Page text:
Why do some ideas thrive while others die? And how do we improve the chances of worthy ideas? In Made to Stick, accomplished educators and idea collectors Chip and Dan Heath tackle head-on these vexing questions. Inside, the brothers Heath reveal the anatomy of ideas that stick and explain ways to make ideas stickier, such as applying the "human scale principle", using the "Velcro Theory of Memory", and creating "curiosity gaps".
In this indispensable guide, we discover that sticky messages of all kinds (from the infamous "kidney theft ring" hoax to a coach's lessons on sportsmanship, to a new-product vision at Sony) draw their power from the same six traits.
Made to Stick is a book that will transform the way you communicate ideas. It includes a fast-paced tour of success stories (and failures), such as the Nobel Prize-winning scientist who drank a glass full of bacteria to prove a point about stomach ulcers, the charities who make use of "the Mother Teresa Effect", and the elementary school teacher whose simulation actually prevented racial prejudice. Provocative, eye-opening, and often surprisingly funny, Made to Stick shows us the vital principles of winning ideas and tells us how we can apply these rules to making our own messages stick.
©2006 Chip Heath and Dan Heath; (P)2007 Random House, Inc.
"An entertaining, practical guide to effective communication. Fun...and solidly researched." (Publishers Weekly)
As soon as i finished this book, i started over from the beginning, just to appreciate and learn from it's use of the ideas it teaches.
The writers suggest that for an idea to be sticky, it should follow these 6 princples:
And there is no better way to sum up this book. It follows and teaches these principles brilliantly.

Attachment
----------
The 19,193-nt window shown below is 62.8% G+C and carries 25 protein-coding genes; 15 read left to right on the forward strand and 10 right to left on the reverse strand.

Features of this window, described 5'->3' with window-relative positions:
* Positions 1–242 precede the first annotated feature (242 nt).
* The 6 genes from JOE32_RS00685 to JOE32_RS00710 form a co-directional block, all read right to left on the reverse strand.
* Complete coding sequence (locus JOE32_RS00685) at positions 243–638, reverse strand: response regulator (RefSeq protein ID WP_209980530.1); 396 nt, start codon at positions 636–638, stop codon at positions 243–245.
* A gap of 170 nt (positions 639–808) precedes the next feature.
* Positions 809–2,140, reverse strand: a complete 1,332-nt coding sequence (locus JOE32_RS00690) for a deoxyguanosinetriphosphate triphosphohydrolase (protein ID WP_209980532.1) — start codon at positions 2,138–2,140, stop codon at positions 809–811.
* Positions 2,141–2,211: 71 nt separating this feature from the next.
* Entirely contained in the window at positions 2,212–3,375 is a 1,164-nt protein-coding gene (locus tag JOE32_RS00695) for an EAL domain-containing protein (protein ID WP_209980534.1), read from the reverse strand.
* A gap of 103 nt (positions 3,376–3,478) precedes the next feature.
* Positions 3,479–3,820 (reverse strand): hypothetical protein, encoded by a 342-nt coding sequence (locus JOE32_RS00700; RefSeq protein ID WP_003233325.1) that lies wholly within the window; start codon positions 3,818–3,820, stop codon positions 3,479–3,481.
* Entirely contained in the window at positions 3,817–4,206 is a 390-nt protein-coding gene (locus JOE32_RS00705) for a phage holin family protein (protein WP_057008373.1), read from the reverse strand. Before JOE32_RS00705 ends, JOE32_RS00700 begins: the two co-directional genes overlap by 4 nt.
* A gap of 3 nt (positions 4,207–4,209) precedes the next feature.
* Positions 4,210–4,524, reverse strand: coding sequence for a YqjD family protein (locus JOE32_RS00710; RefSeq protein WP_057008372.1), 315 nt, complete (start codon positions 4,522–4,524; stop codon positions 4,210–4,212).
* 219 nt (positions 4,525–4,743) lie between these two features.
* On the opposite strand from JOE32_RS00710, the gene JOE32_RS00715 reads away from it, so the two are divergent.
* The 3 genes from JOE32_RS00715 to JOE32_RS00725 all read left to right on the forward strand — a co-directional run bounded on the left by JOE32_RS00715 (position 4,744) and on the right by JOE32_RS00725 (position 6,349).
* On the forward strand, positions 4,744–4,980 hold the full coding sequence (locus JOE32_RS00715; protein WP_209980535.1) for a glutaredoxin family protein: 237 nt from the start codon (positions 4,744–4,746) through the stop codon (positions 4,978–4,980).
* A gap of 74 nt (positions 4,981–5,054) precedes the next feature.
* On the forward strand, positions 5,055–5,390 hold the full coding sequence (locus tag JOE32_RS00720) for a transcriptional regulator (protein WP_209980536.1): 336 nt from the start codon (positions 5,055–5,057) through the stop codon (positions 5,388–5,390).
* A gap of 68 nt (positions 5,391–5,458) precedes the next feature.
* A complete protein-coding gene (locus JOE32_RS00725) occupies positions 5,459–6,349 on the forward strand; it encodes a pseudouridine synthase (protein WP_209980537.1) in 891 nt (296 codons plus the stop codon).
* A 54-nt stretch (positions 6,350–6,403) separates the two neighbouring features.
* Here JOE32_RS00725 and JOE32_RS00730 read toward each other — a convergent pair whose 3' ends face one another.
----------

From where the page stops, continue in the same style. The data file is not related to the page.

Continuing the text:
This is not just a marketing book. It is a book on how to deliver presentations, how to write, how to teach, how to promote new ideas at work. The book forever changed the way I will do each of these things and I wish I could have read it many years ago.
Hands down one of the top offerings available on audible.com!
I could heap superlative after superlative on this book in an attempt to convince you to buy it - but I won't.
The fewer people that read this book, the better off for me. The knowledge is so simple, yet so practical, I want to be able to use it all for my own personal gain and not have to share it with other potential competitors in the idea marketplace.
On a side note, who ever said the narrator was dry or ineffective....well lets just say they don't know what they are talking about. The narration was smooth and totally appropriate for the content delivered. He nailed it.
Being an accountant, my analytical nature makes me skeptical of books on communication. This one completely impressed me because the authors brought the points to life with real examples of why messages do or don't work. I found many areas where I've been making mistakes and can take immediate steps toward improvement. It's well worth the time to listen, and you'll find yourself wishing you could take notes or highlight passages.